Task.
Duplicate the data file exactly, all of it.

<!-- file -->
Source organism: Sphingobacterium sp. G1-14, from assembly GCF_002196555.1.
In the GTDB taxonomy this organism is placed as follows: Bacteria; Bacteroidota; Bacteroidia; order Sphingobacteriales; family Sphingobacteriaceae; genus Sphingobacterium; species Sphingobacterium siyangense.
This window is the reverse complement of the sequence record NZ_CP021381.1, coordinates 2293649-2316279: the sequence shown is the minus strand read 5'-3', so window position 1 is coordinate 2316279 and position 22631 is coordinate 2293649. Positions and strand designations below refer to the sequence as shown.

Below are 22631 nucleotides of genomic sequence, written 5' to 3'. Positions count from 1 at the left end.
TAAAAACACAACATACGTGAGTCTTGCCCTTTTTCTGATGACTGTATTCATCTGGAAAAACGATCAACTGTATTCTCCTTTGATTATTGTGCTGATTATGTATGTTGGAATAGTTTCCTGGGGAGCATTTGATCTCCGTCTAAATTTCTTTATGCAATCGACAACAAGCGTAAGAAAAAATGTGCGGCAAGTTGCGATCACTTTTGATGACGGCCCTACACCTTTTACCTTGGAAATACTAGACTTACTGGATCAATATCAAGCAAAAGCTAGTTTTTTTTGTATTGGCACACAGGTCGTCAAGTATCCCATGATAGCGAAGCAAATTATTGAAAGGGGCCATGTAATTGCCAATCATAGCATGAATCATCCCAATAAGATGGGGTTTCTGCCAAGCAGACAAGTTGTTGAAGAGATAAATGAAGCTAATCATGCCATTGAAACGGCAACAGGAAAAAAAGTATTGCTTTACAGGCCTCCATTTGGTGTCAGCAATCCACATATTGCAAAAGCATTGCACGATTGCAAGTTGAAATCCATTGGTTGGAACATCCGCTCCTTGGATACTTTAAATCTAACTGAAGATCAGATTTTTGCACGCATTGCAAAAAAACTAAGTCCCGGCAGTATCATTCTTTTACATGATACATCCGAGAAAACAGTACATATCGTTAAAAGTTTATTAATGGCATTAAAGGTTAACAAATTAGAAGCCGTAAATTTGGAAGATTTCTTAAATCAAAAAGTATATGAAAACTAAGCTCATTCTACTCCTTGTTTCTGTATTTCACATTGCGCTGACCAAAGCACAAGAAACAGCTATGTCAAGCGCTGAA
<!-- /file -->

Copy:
Source organism: Sphingobacterium sp. G1-14, from assembly GCF_002196555.1.
In the GTDB taxonomy this organism is placed as follows: Bacteria; Bacteroidota; Bacteroidia; order Sphingobacteriales; family Sphingobacteriaceae; genus Sphingobacterium; species Sphingobacterium siyangense.
This window is the reverse complement of the sequence record NZ_CP021381.1, coordinates 2293649-2316279: the sequence shown is the minus strand read 5'-3', so window position 1 is coordinate 2316279 and position 22631 is coordinate 2293649. Positions and strand designations below refer to the sequence as shown.

Below are 22631 nucleotides of genomic sequence, written 5' to 3'. Positions count from 1 at the left end.
TAAAAACACAACATACGTGAGTCTTGCCCTTTTTCTGATGACTGTATTCATCTGGAAAAACGATCAACTGTATTCTCCTTTGATTATTGTGCTGATTATGTATGTTGGAATAGTTTCCTGGGGAGCATTTGATCTCCGTCTAAATTTCTTTATGCAATCGACAACAAGCGTAAGAAAAAATGTGCGGCAAGTTGCGATCACTTTTGATGACGGCCCTACACCTTTTACCTTGGAAATACTAGACTTACTGGATCAATATCAAGCAAAAGCTAGTTTTTTTTGTATTGGCACACAGGTCGTCAAGTATCCCATGATAGCGAAGCAAATTATTGAAAGGGGCCATGTAATTGCCAATCATAGCATGAATCATCCCAATAAGATGGGGTTTCTGCCAAGCAGACAAGTTGTTGAAGAGATAAATGAAGCTAATCATGCCATTGAAACGGCAACAGGAAAAAAAGTATTGCTTTACAGGCCTCCATTTGGTGTCAGCAATCCACATATTGCAAAAGCATTGCACGATTGCAAGTTGAAATCCATTGGTTGGAACATCCGCTCCTTGGATACTTTAAATCTAACTGAAGATCAGATTTTTGCACGCATTGCAAAAAAACTAAGTCCCGGCAGTATCATTCTTTTACATGATACATCCGAGAAAACAGTACATATCGTTAAAAGTTTATTAATGGCATTAAAGGTTAACAAATTAGAAGCCGTAAATTTGGAAGATTTCTTAAATCAAAAAGTATATGAAAACTAAGCTCATTCTACTCCTTGTTTCTGTATTTCACATTGCGCTGACCAAAGCACAAGAAACAGCTATGTCAAGCGCTGAA